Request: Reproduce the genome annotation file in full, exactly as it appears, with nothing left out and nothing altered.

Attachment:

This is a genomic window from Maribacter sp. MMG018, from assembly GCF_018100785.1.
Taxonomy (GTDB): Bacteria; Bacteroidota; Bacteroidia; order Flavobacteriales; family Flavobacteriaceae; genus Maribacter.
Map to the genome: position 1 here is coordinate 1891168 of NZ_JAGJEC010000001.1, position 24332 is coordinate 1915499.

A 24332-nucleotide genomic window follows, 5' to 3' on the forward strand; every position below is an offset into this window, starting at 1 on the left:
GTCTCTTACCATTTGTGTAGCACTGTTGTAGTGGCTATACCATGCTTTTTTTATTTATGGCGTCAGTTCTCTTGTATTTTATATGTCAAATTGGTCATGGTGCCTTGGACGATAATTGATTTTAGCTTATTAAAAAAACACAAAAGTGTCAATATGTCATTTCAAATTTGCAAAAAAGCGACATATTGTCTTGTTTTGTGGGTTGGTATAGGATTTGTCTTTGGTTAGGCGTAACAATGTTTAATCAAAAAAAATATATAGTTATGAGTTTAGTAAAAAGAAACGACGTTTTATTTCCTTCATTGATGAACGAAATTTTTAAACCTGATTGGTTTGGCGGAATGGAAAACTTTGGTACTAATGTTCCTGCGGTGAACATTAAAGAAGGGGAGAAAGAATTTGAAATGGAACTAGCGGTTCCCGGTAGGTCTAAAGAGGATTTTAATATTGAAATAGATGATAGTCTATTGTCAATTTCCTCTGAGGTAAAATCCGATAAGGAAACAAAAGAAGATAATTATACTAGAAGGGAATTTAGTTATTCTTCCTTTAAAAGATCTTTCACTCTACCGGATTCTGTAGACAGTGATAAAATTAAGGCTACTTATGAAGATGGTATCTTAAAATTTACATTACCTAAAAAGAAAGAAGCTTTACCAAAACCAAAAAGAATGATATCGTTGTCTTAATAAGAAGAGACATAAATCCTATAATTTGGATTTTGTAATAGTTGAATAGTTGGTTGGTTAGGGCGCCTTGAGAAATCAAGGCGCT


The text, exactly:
This is a genomic window from Maribacter sp. MMG018, from assembly GCF_018100785.1.
Taxonomy (GTDB): Bacteria; Bacteroidota; Bacteroidia; order Flavobacteriales; family Flavobacteriaceae; genus Maribacter.
Map to the genome: position 1 here is coordinate 1891168 of NZ_JAGJEC010000001.1, position 24332 is coordinate 1915499.

A 24332-nucleotide genomic window follows, 5' to 3' on the forward strand; every position below is an offset into this window, starting at 1 on the left:
GTCTCTTACCATTTGTGTAGCACTGTTGTAGTGGCTATACCATGCTTTTTTTATTTATGGCGTCAGTTCTCTTGTATTTTATATGTCAAATTGGTCATGGTGCCTTGGACGATAATTGATTTTAGCTTATTAAAAAAACACAAAAGTGTCAATATGTCATTTCAAATTTGCAAAAAAGCGACATATTGTCTTGTTTTGTGGGTTGGTATAGGATTTGTCTTTGGTTAGGCGTAACAATGTTTAATCAAAAAAAATATATAGTTATGAGTTTAGTAAAAAGAAACGACGTTTTATTTCCTTCATTGATGAACGAAATTTTTAAACCTGATTGGTTTGGCGGAATGGAAAACTTTGGTACTAATGTTCCTGCGGTGAACATTAAAGAAGGGGAGAAAGAATTTGAAATGGAACTAGCGGTTCCCGGTAGGTCTAAAGAGGATTTTAATATTGAAATAGATGATAGTCTATTGTCAATTTCCTCTGAGGTAAAATCCGATAAGGAAACAAAAGAAGATAATTATACTAGAAGGGAATTTAGTTATTCTTCCTTTAAAAGATCTTTCACTCTACCGGATTCTGTAGACAGTGATAAAATTAAGGCTACTTATGAAGATGGTATCTTAAAATTTACATTACCTAAAAAGAAAGAAGCTTTACCAAAACCAAAAAGAATGATATCGTTGTCTTAATAAGAAGAGACATAAATCCTATAATTTGGATTTTGTAATAGTTGAATAGTTGGTTGGTTAGGGCGCCTTGAGAAATCAAGGCGCT